James Madison Papers
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From James Madison to John Armstrong, 30 October 1813

To John Armstrong

Washington Ocr. 30. 1813

Dear Sir

Before my return hither I recd. yours of the 8th. inst: and have since recd. those of the 11th. 13. 17.1 & 20: The order relating to a discharge of Militia from Norfolk referred to in the first was not inclosed in it, and has not come otherwise to hand. There can be no question, under existing circumstances, but as to the degree in which the force at that place, may be prudently reduced.

The turn which things had taken in the S.W. quarter, created much difficulty in employing the services of Gen: Williams in the way rendered desireable, by the confidence we all have in his capacity & activity. Both Govr. Mitchil who has not absolutely declined the command allotted to him, and Genl. Pinkney, have been apprized of Genl. Williams solicitude to be employed in the Expedition agst. the Creeks, and in terms indicating our opinion of his fitness to be as much in the front, of it as might be practicable. The expedient of a brevet Commission which you suggest would answer the purpose agst. Militia Pretensions. But if it be within the scope of the Law, which you seem not to doubt, it would leave on hand, the claims of Genl. Flournoy within whose command the Theatre of expected operations lies, & who has it appears repaired to it. Should N. Orleans be seriously threatened by movements of the Enemy, a separation of commands might prevent collision without umbrage to Genl. F. It is probable however, that before any new arrangement can be carried into effect at such a distance, the crisis will be over.

The expence threatened on the part of Tennissee is much to be regretted. It was submitted to in consideration of the delays & uncertainties which had occurred,2 and in the hope that the augmented force from that quarter would ensure success before B.3 or Spanish measures could co-operate with the hostile Indians, particularly in drawing other Tribes into the war; and that the period of service would be very short. Govr Blount has been already reminded of the expediency of avoiding every waste of force & expence, and of the reported disappeara[n]ce of our ground for augmenting them, namely a threatened invasion of the State by a large Indian force.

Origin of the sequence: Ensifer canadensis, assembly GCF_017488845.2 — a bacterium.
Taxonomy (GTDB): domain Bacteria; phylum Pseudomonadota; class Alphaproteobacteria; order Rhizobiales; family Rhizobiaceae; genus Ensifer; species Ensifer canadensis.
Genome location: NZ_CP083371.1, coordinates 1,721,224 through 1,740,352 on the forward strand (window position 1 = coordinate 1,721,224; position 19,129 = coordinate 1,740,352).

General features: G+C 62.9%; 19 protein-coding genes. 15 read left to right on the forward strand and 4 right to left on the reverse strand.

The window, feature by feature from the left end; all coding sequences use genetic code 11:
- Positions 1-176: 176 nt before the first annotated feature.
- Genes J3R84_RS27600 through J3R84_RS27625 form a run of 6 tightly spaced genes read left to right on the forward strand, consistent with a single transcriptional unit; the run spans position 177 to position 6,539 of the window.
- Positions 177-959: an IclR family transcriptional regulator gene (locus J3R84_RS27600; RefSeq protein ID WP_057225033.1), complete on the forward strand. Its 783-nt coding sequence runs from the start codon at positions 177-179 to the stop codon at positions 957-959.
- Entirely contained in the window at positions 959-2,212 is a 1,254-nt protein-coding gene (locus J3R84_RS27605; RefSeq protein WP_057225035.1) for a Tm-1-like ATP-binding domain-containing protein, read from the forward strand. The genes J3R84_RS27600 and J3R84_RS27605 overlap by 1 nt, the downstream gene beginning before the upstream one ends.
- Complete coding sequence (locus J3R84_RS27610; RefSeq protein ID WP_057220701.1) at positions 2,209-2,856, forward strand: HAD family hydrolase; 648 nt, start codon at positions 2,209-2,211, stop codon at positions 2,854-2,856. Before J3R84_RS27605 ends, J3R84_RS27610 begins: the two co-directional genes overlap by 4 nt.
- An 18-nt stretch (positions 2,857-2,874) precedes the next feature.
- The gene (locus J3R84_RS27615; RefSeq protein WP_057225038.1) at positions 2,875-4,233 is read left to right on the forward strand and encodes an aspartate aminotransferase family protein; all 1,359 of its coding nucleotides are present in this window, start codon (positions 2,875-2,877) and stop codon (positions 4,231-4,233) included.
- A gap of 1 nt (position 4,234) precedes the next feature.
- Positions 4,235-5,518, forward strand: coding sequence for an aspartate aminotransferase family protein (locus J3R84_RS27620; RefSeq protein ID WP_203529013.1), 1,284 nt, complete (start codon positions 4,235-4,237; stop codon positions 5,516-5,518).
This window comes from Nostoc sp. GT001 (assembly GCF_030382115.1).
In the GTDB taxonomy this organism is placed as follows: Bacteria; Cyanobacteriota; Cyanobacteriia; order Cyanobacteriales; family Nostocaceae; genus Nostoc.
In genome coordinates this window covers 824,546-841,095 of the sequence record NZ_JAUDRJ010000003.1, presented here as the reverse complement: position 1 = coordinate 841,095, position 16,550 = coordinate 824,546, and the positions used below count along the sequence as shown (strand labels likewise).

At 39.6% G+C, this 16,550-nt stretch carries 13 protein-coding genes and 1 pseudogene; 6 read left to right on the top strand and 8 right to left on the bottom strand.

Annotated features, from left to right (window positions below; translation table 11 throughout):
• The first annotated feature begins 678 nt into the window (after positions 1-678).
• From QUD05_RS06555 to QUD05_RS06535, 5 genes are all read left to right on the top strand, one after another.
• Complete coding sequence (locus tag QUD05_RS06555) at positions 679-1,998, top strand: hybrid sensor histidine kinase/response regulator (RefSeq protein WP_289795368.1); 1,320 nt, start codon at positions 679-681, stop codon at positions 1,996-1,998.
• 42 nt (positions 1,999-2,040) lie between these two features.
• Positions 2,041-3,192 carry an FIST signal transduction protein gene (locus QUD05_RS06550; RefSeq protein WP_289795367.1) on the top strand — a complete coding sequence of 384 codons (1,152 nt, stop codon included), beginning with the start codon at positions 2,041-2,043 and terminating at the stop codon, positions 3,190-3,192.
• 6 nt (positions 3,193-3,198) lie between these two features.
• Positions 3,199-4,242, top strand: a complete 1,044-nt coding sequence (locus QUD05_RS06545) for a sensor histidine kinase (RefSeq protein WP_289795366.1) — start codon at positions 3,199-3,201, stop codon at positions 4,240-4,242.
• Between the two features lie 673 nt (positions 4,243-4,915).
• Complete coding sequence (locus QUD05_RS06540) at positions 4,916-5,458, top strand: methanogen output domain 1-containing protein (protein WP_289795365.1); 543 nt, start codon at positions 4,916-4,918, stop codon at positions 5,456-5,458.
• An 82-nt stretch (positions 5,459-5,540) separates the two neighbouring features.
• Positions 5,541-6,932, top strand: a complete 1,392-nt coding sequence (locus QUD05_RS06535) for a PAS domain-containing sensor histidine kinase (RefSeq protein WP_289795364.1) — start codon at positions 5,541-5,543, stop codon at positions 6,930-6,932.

It is unfortunate that the weather has conspired so much with the manœuvres of the Enemy, to contract the period for the remaining operations. In the worst event, I hope an intermediate establishment between Kingston & Montreal, can be secured, which adding to the advantages already gained, in the present campaign, one having so favorable a bearing on the next, will preserve the tone of the Nation, and inculcate on the enemy a disposition to peace.

I was surprized to see by your letter of the 20th: that the victory of Harrison on the 5th. had been so imperfectly conveyed to you. That of Perry on the 10th. of Sepr. I recollect, was alluded to on the 25th. by Chancy, at Niagara, as a report only believed to be true.4

Draft (DLC); FC (DLC, series 3); printed extract (Stan. V. Henkels Catalogue No. 694 [1892], item 80).

1FC has “19.”

2FC has “accrued.”

3FC has “British.”

4For the report of the Battle of Lake Erie relayed by Isaac Chauncey, see JM to William Jones, 9 Oct. 1813, PJM-PS, description begins Robert A. Rutland et al., eds., The Papers of James Madison: Presidential Series (7 vols. to date; Charlottesville, Va., 1984–). description ends 6:683 and n. 1.

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